People in my beloved New York City just held a die-in rally to protest the rise in bike rider deaths there. I rode there most recently in April, and, as usual, I tend to have good experiences (and am frankly blown away by how much better it has gotten than when I lived there— see my book, Traveling at the Speed of Bike, for more on that, if interested). However, I get to plan my routes with safety in mind, and there are options and techniques I can choose to minimize known dangers, and I know these are privileges to me as a tourist. (This didn’t save the eight tourists on bikes collectively mowed down on the Hudson River Greenway, however, so it’s not a foolproof method.) The scary part? It takes one open taxi door, or one oversized truck (or in a case this week, one police officer ramming his motor vehicle into you) to take you out. This little cross-town ride (pictured) after I helped with a bike class on Avenue D* was not one of the more enjoyable ones.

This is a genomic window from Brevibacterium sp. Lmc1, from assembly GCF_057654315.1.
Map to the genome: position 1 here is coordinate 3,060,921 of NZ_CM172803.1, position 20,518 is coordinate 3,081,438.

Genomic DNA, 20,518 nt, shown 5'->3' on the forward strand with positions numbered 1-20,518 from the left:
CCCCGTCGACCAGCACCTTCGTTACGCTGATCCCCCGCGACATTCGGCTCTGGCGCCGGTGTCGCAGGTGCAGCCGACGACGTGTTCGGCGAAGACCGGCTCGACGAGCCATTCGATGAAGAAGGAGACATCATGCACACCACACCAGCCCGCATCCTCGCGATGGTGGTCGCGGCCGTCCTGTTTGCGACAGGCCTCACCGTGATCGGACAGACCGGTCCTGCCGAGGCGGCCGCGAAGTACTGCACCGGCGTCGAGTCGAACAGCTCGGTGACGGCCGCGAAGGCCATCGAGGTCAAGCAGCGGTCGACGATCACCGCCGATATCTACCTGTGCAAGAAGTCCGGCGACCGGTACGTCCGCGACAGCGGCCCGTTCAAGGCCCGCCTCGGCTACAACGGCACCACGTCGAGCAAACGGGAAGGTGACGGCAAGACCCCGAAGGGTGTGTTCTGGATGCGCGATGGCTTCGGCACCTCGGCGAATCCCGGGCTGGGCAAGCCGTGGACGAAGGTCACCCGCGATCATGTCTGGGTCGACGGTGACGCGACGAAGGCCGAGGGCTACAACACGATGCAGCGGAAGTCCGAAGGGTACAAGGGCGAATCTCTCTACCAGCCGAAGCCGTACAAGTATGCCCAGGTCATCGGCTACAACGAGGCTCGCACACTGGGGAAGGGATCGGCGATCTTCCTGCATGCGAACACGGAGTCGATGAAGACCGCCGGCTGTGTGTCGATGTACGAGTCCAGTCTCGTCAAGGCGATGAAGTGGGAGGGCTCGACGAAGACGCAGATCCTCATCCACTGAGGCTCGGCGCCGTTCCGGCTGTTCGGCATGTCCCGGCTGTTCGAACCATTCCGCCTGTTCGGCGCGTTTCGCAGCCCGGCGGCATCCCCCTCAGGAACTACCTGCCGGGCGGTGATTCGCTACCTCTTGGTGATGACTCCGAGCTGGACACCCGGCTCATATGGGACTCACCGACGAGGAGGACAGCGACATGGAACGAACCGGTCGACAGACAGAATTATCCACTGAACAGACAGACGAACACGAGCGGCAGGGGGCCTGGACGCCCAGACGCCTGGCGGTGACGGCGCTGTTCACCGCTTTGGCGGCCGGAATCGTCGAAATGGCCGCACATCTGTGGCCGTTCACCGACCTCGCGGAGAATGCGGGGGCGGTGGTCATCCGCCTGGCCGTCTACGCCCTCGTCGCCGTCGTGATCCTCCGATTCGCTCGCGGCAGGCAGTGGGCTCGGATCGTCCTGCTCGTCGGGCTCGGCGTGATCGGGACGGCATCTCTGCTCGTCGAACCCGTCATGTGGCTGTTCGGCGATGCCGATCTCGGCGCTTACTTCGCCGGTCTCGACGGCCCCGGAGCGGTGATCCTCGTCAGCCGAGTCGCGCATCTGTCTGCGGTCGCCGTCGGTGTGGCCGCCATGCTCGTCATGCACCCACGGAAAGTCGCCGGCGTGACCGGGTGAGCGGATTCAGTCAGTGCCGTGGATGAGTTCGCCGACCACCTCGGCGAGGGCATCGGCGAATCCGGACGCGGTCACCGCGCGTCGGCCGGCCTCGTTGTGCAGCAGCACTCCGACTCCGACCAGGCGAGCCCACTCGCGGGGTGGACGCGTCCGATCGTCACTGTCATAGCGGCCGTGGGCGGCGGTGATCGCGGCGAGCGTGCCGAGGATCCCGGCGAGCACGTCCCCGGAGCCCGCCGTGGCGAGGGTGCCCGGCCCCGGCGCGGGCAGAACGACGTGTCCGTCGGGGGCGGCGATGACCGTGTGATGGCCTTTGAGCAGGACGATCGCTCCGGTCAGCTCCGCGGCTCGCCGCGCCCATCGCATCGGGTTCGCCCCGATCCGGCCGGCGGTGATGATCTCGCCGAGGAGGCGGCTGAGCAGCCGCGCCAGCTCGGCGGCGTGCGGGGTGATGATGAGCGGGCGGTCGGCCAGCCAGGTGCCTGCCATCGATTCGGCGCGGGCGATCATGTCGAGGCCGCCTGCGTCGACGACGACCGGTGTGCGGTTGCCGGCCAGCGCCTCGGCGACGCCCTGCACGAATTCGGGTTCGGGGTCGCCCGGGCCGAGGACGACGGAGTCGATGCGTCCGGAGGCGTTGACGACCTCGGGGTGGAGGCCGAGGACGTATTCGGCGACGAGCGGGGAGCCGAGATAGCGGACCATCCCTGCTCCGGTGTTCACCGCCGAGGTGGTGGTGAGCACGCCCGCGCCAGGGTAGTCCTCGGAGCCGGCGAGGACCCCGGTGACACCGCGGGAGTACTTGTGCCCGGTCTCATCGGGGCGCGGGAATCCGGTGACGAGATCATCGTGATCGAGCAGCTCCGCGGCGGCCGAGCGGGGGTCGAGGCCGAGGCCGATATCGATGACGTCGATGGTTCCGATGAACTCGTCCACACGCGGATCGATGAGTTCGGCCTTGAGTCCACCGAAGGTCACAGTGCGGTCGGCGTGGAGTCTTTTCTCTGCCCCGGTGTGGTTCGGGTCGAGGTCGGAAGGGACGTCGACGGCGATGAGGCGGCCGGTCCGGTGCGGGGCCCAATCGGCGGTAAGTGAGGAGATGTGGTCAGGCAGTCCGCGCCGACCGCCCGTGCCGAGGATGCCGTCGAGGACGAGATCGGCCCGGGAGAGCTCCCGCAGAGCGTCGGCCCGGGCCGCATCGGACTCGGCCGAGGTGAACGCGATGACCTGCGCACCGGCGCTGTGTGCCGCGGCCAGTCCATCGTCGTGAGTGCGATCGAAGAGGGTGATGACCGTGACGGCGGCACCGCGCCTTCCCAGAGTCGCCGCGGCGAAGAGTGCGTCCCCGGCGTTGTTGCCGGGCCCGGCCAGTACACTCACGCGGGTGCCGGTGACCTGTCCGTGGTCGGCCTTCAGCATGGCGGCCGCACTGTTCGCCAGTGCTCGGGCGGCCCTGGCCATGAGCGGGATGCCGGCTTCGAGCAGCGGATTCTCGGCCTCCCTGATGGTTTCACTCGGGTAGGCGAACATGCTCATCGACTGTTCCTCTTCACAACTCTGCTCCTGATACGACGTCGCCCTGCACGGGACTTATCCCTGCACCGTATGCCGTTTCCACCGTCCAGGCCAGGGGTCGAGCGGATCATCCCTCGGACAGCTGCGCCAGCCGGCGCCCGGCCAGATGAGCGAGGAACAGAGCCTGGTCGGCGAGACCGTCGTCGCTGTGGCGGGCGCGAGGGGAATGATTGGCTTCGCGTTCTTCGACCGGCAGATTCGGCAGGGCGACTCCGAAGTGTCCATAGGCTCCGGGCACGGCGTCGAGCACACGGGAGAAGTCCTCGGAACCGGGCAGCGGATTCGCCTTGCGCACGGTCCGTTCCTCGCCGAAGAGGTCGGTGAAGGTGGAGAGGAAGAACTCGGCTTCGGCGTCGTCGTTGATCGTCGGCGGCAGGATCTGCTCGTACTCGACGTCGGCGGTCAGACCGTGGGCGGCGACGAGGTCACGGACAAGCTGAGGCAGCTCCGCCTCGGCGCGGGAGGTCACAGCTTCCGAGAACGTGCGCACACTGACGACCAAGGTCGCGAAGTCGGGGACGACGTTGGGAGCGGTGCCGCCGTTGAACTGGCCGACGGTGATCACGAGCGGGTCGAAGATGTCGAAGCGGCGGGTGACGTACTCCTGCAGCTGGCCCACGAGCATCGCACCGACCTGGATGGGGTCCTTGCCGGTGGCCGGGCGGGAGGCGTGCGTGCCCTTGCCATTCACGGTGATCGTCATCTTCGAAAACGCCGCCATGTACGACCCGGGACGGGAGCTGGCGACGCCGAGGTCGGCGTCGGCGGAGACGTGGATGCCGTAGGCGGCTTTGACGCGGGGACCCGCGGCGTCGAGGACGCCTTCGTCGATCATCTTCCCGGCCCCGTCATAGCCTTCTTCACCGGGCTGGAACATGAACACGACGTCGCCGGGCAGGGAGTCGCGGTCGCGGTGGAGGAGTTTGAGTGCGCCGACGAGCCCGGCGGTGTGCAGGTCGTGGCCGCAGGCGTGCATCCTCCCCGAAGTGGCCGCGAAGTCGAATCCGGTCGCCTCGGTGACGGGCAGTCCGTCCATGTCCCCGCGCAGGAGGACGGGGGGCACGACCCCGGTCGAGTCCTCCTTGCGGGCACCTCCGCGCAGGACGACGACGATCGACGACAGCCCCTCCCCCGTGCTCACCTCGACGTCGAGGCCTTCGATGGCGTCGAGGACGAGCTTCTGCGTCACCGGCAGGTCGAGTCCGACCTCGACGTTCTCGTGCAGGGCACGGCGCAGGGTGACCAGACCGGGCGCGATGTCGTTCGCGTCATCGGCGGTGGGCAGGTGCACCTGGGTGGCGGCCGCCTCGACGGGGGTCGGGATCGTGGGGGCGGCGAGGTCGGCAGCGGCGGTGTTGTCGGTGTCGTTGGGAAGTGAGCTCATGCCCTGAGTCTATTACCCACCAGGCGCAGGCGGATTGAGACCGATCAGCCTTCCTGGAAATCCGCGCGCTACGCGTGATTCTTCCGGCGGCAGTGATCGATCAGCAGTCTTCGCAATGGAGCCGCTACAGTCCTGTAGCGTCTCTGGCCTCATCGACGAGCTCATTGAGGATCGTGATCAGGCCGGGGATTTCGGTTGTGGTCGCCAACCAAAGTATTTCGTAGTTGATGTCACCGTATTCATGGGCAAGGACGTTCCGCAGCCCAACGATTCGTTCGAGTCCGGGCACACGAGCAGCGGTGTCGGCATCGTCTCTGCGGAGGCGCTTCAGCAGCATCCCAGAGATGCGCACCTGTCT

My Twitter feed is filled with stories nationwide of bike riders almost getting killed (or, increasingly, actually getting killed) daily. We know why. Our cities are not built to provide safe access in our public spaces know as streets, plus SUVs are designed to kill people they hit (perhaps not intentionally but it’s the fact, and the car companies have known it for years). Our city leaders continue to roll out plans to improve access but these take years, involve constant fights, are never appropriately funded (especially considering ongoing maintenance), and frankly, never really get done in a cohesive, connected way that makes a measurable difference.
Our national, statewide, and local governments claim to provide for the health and welfare of their citizens. At what point do we mount class action suits about the failure to provide safe multimodal transportation access? At what point do we get to stop having die-ins and start living again?
* major shout-out to fellow League Cycling Instructor Courtney Williams of The Brown Bike Girl in NYC, in whose class I assisted (pictured). She is absolutely knocking it out of the park for bike education, especially in marginalized communities.